Fruit sugar may increase risk of Alzheimer’s disease

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A study from the University of Colorado has found a fascinating link between the evolutionary survival response of early humans to forage for food and the development of Alzheimer’s disease.

Researchers have suggested that Alzheimer’s is a harmful adaptation of an evolutionary survival pathway used by animals and humans during times of scarcity.

Foraging is a survival response that sends humans looking for food, but it requires focus, rapid assessment, impulsivity, exploratory behavior, and risk-taking.

Researchers have found that fructose, a kind of sugar, helps to dampen down these centers in the brain, allowing more focus on food gathering.

The study has discovered that the entire foraging response was set in motion by the metabolism of fructose, whether it was eaten or produced in the body.

The metabolism of fructose and its byproduct, intracellular uric acid, was critical to the survival of both humans and animals.

However, the chronic and persistent reduction in cerebral metabolism driven by recurrent fructose metabolism leads to progressive brain atrophy and neuron loss with all of the features of Alzheimer’s disease.

The researchers believe that the survival response, known as the “survival switch,” that helped ancient humans get through periods of scarcity, is now stuck in the “on” position in a time of relative abundance.

This leads to the overeating of high-fat, sugary, and salty foods, prompting excess fructose production, which can lead to inflammation and ultimately Alzheimer’s disease.

The study has also shown that animals that were given fructose showed memory lapses, a loss in the ability to navigate a maze, and inflammation of the neurons.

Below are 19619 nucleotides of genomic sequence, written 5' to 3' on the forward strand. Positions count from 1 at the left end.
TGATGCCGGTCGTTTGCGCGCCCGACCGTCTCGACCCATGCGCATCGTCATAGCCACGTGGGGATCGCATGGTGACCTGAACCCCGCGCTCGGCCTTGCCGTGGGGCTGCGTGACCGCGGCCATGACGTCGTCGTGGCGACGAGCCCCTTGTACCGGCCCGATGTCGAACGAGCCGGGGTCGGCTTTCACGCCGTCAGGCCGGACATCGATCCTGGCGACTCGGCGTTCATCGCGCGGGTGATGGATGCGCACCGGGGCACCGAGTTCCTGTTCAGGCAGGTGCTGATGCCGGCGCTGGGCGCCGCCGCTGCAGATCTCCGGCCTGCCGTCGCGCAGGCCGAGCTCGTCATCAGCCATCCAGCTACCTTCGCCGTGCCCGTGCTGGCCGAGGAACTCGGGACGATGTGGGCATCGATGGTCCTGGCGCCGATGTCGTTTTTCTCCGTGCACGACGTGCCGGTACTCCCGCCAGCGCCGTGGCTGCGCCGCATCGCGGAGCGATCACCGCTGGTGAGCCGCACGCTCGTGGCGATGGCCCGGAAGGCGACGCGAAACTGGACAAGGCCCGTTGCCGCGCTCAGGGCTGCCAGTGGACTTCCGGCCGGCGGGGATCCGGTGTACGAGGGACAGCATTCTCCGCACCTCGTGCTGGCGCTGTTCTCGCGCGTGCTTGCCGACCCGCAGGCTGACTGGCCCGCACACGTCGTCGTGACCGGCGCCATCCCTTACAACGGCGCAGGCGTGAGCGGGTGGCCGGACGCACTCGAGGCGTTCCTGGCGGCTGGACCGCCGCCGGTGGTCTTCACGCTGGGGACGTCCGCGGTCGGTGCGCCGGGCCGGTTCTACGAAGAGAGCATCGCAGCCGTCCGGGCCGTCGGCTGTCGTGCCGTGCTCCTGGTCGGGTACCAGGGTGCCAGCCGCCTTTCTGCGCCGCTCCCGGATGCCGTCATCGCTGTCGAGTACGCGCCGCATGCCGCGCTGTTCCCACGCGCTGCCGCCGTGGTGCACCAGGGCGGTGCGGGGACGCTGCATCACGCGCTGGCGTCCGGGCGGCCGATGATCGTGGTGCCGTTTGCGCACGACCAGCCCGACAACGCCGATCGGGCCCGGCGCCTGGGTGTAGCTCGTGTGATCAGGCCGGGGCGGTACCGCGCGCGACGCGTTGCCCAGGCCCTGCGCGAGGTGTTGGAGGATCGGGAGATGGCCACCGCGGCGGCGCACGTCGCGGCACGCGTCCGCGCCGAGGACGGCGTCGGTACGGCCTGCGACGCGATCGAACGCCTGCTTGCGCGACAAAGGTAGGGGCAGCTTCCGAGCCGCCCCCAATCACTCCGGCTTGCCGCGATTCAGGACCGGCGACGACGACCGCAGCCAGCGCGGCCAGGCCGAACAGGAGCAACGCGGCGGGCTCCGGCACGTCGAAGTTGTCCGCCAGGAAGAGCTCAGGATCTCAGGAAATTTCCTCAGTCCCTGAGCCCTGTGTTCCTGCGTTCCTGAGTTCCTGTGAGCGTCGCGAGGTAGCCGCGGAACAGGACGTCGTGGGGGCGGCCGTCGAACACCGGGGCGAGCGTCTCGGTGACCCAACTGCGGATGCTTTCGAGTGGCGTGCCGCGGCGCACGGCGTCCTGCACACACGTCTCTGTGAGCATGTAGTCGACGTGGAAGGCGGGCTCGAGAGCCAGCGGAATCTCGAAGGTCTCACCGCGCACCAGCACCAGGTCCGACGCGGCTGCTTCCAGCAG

These findings suggest that there is a link between our ancient foraging instincts and the development of Alzheimer’s disease, which could pave the way for new treatments for the disease.

While more research is needed to confirm these findings, this study offers a new way of looking at Alzheimer’s disease, which is characterized by abnormal accumulations of proteins in the brain that slowly erodes memory and cognition.

By understanding the evolutionary basis for the development of the disease, researchers may be able to find new treatments to slow or prevent its progression.

How to prevent Alzheimer’s disease

While there is no known cure for Alzheimer’s disease, there are steps individuals can take to reduce their risk of developing the disease or to slow its progression:

Stay physically active: Regular exercise, especially aerobic exercise, can help improve brain function and reduce the risk of Alzheimer’s.

Eat a healthy diet: A healthy diet, such as the Mediterranean diet, which is rich in fruits, vegetables, whole grains, fish, and healthy fats, has been linked to a reduced risk of Alzheimer’s.

Stay mentally active: Engage in mentally stimulating activities, such as reading, doing crossword puzzles, or learning a new skill, to keep your brain active and healthy.

Socialize: Staying socially active can also help keep your brain healthy, as social interactions help keep the mind active and engaged.

Get enough sleep: Sleep is essential for good brain function and can help reduce the risk of Alzheimer’s. Aim for 7-8 hours of sleep each night.

Manage chronic conditions: Certain chronic conditions, such as diabetes, high blood pressure, and obesity, have been linked to an increased risk of Alzheimer’s. Managing these conditions can help reduce the risk.

Reduce stress: Chronic stress can have a negative impact on brain function and has been linked to an increased risk of Alzheimer’s. Find ways to manage stress, such as meditation, exercise, or therapy.

If you care about brain health, please read studies about vitamin D deficiency linked to Alzheimer’s and vascular dementia, and blood pressure problem at night may increase Alzheimer’s risk.

For more information about brain health, please see recent studies about antioxidants that could help reduce dementia risk, and epilepsy drug may help treat Alzheimer’s disease.

The study was conducted by Richard Johnson et al and published in The American Journal of Clinical Nutrition.

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